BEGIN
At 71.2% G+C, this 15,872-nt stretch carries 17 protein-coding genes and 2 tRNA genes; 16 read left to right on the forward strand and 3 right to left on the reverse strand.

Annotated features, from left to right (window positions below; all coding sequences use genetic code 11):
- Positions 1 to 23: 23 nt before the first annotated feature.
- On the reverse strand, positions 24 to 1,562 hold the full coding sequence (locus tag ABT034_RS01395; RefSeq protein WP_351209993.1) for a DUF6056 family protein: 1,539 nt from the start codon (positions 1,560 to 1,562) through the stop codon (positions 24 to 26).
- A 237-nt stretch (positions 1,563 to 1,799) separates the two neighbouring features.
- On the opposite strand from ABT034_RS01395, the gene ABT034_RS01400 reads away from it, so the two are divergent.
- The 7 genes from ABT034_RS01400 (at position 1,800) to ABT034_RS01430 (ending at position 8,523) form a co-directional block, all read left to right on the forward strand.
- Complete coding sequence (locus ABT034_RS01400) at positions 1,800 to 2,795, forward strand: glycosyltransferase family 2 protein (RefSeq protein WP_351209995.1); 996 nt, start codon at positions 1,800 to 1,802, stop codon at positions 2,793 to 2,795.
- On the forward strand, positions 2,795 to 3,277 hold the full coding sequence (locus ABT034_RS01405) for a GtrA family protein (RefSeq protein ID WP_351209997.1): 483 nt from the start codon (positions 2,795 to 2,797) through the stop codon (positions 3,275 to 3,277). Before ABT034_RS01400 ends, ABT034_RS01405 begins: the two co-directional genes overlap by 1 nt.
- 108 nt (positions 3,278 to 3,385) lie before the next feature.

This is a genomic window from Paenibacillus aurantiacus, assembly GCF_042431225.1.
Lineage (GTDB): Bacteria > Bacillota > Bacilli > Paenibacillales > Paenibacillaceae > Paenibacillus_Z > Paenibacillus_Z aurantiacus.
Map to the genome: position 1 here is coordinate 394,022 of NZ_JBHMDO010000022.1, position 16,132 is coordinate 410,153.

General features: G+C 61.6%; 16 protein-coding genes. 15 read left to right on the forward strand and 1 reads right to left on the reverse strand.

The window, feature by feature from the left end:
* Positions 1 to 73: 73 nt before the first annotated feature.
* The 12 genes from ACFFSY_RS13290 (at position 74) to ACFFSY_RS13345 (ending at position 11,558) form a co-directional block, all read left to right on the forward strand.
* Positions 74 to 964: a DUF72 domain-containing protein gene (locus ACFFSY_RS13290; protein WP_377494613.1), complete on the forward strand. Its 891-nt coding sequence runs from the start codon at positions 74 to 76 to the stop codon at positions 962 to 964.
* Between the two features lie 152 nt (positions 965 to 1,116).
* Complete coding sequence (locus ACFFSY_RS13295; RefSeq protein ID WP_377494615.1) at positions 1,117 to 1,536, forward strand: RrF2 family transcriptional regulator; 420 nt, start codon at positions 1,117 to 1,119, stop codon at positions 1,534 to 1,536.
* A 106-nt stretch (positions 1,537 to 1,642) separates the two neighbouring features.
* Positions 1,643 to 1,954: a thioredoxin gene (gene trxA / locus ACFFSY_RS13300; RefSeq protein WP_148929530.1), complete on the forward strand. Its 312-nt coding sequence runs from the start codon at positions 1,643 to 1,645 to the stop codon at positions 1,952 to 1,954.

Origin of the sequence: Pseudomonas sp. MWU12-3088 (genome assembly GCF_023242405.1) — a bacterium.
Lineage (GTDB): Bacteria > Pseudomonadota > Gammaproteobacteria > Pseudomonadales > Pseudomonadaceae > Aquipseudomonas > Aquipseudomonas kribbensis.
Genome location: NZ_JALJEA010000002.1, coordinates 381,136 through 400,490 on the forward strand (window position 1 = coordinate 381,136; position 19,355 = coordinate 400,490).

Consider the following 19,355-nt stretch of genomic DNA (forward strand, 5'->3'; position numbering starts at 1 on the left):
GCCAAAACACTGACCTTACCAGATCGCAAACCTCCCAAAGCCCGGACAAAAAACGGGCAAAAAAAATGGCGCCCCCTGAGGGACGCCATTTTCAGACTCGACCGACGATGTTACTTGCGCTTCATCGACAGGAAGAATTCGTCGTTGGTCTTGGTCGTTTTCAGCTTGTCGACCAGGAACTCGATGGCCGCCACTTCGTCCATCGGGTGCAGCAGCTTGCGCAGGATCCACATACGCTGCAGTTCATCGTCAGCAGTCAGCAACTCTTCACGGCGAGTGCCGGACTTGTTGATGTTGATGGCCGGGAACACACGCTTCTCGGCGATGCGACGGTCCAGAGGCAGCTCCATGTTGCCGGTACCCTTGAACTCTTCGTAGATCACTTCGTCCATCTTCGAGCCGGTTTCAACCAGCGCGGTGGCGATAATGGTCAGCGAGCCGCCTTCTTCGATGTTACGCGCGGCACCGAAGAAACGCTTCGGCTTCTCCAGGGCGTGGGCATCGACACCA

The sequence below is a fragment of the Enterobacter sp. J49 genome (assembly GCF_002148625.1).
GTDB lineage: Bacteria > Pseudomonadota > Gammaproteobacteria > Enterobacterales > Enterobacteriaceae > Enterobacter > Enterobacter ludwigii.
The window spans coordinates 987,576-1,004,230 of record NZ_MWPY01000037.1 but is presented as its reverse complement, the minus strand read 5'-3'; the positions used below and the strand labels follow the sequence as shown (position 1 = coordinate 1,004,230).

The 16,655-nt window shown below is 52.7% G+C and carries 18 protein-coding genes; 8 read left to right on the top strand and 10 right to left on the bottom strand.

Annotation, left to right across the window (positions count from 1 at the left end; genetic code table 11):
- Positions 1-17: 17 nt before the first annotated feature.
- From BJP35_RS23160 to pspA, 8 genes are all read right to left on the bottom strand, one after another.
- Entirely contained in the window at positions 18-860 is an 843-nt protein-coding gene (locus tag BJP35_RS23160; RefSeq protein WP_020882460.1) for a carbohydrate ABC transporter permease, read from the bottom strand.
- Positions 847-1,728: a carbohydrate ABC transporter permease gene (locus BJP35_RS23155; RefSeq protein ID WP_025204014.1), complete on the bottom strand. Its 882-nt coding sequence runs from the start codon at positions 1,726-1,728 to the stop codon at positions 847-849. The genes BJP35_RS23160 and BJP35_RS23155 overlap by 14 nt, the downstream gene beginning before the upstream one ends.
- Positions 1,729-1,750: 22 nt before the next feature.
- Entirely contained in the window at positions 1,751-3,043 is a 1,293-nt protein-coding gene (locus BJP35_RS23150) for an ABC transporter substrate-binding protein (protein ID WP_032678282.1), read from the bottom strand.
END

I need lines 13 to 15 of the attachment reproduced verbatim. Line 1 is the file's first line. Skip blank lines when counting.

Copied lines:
Map to the genome: position 1 here is coordinate 394,022 of NZ_JBHMDO010000022.1, position 16,132 is coordinate 410,153.

General features: G+C 61.6%; 16 protein-coding genes. 15 read left to right on the forward strand and 1 reads right to left on the reverse strand.

The window, feature by feature from the left end: